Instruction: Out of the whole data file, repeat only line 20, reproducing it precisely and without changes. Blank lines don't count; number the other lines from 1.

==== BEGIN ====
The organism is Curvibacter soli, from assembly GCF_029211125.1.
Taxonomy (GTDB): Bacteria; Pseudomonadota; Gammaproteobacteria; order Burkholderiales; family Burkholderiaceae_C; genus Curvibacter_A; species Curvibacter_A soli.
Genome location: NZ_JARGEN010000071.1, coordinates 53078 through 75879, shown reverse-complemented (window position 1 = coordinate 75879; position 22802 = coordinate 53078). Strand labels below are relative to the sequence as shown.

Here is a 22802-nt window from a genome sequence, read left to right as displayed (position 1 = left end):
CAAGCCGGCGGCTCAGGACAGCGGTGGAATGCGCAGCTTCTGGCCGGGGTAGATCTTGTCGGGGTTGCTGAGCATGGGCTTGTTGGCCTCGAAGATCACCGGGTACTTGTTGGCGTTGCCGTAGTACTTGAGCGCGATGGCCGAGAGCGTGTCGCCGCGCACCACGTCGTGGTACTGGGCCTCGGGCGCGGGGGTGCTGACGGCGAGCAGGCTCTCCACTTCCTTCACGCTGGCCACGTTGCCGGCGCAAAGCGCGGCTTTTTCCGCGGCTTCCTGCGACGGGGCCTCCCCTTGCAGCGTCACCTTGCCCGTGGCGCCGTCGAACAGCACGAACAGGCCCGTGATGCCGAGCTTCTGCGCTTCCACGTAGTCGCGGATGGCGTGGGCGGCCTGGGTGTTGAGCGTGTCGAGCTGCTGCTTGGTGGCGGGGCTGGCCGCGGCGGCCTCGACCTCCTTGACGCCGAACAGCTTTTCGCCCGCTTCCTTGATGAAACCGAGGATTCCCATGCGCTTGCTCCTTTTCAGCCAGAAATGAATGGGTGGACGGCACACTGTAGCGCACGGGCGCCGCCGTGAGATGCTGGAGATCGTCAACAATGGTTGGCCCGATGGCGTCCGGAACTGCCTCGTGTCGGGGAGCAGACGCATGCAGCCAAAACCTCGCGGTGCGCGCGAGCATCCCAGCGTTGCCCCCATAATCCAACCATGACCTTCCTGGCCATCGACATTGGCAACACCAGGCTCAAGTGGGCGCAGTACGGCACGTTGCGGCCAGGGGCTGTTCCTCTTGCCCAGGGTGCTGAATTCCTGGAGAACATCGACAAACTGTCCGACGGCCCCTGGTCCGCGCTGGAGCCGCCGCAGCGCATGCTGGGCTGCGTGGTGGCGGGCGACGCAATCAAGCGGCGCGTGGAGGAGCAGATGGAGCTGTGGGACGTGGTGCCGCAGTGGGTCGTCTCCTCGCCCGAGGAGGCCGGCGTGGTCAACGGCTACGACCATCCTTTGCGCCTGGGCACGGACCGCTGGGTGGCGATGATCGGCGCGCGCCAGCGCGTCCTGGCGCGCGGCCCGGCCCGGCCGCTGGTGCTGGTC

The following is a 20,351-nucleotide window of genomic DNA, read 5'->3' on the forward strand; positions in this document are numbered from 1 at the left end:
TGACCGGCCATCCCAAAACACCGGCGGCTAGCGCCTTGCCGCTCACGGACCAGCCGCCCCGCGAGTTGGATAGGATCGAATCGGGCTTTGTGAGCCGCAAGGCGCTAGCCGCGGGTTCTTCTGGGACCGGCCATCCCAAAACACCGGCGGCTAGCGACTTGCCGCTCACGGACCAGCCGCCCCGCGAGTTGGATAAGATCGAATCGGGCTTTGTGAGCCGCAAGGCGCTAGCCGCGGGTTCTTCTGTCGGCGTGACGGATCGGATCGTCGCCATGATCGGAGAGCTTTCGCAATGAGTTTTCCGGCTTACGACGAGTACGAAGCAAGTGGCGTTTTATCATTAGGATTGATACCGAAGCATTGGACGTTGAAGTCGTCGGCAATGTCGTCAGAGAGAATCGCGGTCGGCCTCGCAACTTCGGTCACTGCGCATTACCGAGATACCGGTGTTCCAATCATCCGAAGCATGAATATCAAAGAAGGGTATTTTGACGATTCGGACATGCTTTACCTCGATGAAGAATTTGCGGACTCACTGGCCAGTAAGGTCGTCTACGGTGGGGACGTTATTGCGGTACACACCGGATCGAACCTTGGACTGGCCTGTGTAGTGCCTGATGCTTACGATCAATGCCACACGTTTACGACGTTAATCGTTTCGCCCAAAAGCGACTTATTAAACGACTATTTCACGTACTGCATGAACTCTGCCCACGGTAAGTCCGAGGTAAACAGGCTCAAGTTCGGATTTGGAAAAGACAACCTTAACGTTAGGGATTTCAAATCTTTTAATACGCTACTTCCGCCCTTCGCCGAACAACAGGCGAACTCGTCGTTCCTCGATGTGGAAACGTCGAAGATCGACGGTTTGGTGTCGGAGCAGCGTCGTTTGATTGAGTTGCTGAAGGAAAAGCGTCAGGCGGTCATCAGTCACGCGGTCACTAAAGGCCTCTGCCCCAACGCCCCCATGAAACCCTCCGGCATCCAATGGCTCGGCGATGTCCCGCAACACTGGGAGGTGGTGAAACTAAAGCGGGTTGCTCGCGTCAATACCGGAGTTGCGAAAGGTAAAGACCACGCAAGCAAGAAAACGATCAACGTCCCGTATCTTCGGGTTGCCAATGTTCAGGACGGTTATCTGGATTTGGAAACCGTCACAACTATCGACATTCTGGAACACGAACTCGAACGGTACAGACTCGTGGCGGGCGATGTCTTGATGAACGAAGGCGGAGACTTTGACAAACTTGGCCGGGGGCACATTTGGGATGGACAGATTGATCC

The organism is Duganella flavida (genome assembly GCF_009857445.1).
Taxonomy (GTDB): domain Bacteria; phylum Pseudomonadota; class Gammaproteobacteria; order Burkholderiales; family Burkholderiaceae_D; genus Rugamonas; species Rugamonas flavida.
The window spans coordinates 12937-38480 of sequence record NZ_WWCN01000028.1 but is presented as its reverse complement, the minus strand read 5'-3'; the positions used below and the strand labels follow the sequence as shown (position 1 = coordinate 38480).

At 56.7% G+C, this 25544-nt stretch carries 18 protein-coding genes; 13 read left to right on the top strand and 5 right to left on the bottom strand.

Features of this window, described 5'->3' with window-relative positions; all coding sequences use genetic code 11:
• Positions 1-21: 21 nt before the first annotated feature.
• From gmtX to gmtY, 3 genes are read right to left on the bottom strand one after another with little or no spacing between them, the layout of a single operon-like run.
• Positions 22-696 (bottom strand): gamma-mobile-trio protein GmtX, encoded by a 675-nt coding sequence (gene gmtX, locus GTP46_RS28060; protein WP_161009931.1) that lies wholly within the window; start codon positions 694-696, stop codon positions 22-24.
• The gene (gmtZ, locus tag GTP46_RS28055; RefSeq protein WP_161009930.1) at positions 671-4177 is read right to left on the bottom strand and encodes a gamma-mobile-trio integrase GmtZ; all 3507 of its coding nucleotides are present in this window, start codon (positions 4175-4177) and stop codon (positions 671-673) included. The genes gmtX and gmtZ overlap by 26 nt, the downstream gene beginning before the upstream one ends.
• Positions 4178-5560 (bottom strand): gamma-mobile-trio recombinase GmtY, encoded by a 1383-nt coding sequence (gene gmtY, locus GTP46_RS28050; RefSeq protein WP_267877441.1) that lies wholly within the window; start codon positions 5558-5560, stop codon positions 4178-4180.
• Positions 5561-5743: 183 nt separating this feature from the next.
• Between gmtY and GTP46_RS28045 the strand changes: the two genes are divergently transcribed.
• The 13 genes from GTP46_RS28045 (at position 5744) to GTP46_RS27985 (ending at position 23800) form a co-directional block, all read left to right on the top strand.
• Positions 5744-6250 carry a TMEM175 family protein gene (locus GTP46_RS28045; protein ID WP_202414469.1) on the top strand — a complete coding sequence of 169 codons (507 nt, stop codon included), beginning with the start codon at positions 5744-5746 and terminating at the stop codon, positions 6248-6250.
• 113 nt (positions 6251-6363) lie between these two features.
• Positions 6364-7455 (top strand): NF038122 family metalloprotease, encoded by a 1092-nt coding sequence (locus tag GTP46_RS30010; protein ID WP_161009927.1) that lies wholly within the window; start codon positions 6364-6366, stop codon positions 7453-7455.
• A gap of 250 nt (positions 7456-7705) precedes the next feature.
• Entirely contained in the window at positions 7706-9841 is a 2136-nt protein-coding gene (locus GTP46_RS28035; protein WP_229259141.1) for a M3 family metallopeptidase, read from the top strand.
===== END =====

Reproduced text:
• The 13 genes from GTP46_RS28045 (at position 5744) to GTP46_RS27985 (ending at position 23800) form a co-directional block, all read left to right on the top strand.